The other end of the hall, part 2: Triumph and disaster
Nine in the morning is an undignified time to do anything in Las Vegas. This isn’t the sort of place where things get done at 9h00. But although the casino may be quiet, The Vegas Shoot is already welcoming its second detail of the day.
We’re back in the same rodeo hall, on the same target, same drill as yesterday.
In the flights divisions, you stay on the same target for the first two days, and are then split into different waves called ‘flights’ to compete against each other on the final Sunday.
Our recurve wing is next to the junior and cub divisions, and there are probably as many parents as archers here. Next to our target is a compound youth archer called Sydney, who’s recovering from an operation on her leg and is shooting from a chair.
We collectively act as her scorer and arrow agents, and are as pleased as she is when she puts in a personal best to leap to a fourth place finish in the table. Her parents are ecstatic and thank us almost as much as they praise her.
I’m not having a great day though. They call us for the first practice end, and the bow feels twice as heavy as yesterday. Uh-oh; I dismiss the scrappy two practice ends as a warm-up, but it turns out to be just the beginning. I don’t know if it’s the jet lag or the long, long days or the exploring the city that’s done me in, but: it’s not happening.
The worst is the head.
I can’t get the shots away cleanly – my release doesn't want to behave. The shot feels clumsy. Luckily in Vegas, you’re allowed to change the face whenever you like. At the halfway mark, when the target faces get changed from bottom to top, I rip the horrible face off and put on a fresh one. A new start. Hopefully.
Yesterday, I was wondering why the target swap happened and why Vegas shoots the ‘bottom line’ first.
I am grateful to shoot veteran Chris Hill for filling me as to why: it dates from when the shoot was at the Riviera casino and the lighting was so bad that they had spotlights above the target bales to light them.
Since it gave an advantage to shoot at arm height, they made everyone shoot half the rounds one on the bottom and half on top to be fair, but if you shot the top target first, the shadows of the arrows would be all over the bottom target, so naturally most people preferred the top position and most didn't like the bottom.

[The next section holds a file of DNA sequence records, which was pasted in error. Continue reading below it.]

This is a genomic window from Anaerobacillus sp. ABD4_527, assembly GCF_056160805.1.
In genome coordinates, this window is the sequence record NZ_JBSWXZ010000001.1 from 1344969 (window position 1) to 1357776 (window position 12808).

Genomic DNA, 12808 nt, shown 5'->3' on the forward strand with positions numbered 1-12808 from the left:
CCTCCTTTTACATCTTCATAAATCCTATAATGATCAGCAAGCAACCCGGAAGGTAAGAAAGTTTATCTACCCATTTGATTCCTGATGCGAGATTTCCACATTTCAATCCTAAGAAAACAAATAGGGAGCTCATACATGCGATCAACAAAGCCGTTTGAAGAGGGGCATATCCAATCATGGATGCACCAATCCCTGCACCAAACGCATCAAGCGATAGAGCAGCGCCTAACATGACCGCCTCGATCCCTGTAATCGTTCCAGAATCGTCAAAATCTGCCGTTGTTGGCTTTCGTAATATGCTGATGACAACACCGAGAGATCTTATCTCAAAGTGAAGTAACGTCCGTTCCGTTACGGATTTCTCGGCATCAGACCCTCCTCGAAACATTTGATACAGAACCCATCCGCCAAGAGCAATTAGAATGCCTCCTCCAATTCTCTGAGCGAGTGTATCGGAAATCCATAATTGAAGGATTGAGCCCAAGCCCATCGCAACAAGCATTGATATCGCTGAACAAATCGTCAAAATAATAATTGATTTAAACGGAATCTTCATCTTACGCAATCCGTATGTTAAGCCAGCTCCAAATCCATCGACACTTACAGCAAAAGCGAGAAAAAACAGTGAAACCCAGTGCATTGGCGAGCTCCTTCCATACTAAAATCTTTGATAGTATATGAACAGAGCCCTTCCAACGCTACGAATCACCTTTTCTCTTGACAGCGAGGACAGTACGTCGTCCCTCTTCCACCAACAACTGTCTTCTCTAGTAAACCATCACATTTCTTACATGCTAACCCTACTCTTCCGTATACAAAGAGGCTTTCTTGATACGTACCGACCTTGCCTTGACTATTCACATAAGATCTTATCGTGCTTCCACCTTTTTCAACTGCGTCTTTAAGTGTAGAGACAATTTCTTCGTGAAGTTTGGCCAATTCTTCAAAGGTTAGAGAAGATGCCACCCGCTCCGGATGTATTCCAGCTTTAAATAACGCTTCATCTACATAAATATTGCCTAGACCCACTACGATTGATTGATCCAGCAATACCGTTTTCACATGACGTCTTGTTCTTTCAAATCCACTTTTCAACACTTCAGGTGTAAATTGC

So, I’m glad when my shift for today ends.
I end up finishing on a miserable 203, with one miss. I’m glad for the sympathetic looks from my target mates, who are rapidly becoming my favourite people. But sleep and the practice range are definitely needed. I may have paid the price for a night out last night exploring Vegas’s downtown. I’m not the only one – there's a couple of very high profile archers on lower-than-expected scores who look like they've got an all-night face on.
It does matter. It is important, especially at a big event like this – for many if not most people here, the big archery event of the year. Archery, of course, reveals more to you than you tell yourself.
It tells you when you've neglected your mental and physical health. It's a tool that lets you measure yourself, where you have been, and where you would like to go. There’s a magic to that, and you can sense it on the range.
As the day winds up, most archers migrate to the two larger halls where the Indoor Archery World Cup Final head-to-head matches are taking place (The Vegas Shoot and the indoor circuit overlap in a slightly complex way).
There’s a couple of arrows in the wall above the hall, which entertains pretty much everybody.
It’s a great spot for archery fans, packed in tight. I speak to Chris Hill again:
“It’s like nothing else. Where else can you see the top people in the sport at such close range, and get to talk with them afterwards? Its a world class field, in a atmosphere that’s like your local club.”
It’s just another part of the Vegas magic.
The fourth stage and final of the 2017/2018 Indoor Archery World Cup season takes place in Las Vegas, USA on 9-10 February; The Vegas Shoot concludes on 11 February.